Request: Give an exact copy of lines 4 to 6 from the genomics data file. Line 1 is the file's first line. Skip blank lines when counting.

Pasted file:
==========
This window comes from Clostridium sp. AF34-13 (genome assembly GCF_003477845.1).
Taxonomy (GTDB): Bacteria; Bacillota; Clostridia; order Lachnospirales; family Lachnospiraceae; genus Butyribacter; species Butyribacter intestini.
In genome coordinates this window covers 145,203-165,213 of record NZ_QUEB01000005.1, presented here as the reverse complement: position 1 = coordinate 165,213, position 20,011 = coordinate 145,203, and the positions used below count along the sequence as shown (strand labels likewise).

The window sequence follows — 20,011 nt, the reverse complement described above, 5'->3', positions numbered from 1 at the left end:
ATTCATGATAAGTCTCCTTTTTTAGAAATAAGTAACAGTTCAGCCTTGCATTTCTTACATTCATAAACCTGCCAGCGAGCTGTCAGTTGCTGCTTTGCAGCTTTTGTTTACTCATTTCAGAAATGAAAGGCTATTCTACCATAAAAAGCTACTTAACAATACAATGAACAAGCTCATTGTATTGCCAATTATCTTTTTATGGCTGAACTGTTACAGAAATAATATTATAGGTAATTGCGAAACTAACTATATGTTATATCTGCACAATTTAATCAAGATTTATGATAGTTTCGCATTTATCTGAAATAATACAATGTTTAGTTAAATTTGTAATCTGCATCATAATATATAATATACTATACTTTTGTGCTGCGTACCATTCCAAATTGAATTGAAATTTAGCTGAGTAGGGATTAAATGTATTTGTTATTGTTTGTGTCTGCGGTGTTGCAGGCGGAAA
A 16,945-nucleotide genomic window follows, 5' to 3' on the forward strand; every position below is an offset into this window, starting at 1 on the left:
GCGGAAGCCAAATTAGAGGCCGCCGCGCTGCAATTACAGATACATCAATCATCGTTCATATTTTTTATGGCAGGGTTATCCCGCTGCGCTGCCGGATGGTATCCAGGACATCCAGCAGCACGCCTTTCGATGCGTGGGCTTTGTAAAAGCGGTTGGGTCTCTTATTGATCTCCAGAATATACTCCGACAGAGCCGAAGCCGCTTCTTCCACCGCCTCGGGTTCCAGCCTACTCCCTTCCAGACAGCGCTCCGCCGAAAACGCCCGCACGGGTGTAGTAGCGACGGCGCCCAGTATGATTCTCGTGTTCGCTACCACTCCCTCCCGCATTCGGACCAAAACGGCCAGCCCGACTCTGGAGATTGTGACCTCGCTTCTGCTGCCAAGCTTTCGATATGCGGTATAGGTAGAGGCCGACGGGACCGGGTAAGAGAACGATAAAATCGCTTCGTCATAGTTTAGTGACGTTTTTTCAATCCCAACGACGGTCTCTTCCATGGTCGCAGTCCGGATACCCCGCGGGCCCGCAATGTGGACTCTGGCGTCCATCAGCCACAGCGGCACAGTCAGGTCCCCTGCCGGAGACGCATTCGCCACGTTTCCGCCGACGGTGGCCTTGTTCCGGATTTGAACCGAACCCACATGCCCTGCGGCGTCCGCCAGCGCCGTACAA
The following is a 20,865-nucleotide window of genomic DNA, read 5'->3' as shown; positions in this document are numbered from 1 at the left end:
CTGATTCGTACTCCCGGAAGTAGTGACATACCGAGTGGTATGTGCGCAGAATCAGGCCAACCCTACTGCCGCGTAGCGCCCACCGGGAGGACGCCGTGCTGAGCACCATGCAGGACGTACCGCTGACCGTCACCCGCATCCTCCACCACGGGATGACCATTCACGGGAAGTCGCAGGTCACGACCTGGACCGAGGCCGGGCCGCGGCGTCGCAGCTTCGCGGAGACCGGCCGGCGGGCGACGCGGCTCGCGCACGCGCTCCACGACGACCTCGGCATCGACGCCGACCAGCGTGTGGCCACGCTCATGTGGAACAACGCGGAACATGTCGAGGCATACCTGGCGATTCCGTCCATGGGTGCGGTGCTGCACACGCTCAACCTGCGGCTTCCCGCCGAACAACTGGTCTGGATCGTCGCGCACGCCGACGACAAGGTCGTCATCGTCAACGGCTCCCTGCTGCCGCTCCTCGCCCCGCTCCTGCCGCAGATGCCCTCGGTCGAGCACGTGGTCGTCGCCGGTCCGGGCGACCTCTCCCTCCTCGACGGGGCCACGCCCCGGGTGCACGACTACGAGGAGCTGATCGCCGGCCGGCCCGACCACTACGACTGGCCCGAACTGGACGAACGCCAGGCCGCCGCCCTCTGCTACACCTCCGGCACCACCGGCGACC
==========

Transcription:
The window sequence follows — 20,011 nt, the reverse complement described above, 5'->3', positions numbered from 1 at the left end:
ATTCATGATAAGTCTCCTTTTTTAGAAATAAGTAACAGTTCAGCCTTGCATTTCTTACATTCATAAACCTGCCAGCGAGCTGTCAGTTGCTGCTTTGCAGCTTTTGTTTACTCATTTCAGAAATGAAAGGCTATTCTACCATAAAAAGCTACTTAACAATACAATGAACAAGCTCATTGTATTGCCAATTATCTTTTTATGGCTGAACTGTTACAGAAATAATATTATAGGTAATTGCGAAACTAACTATATGTTATATCTGCACAATTTAATCAAGATTTATGATAGTTTCGCATTTATCTGAAATAATACAATGTTTAGTTAAATTTGTAATCTGCATCATAATATATAATATACTATACTTTTGTGCTGCGTACCATTCCAAATTGAATTGAAATTTAGCTGAGTAGGGATTAAATGTATTTGTTATTGTTTGTGTCTGCGGTGTTGCAGGCGGAAA
A 16,945-nucleotide genomic window follows, 5' to 3' on the forward strand; every position below is an offset into this window, starting at 1 on the left: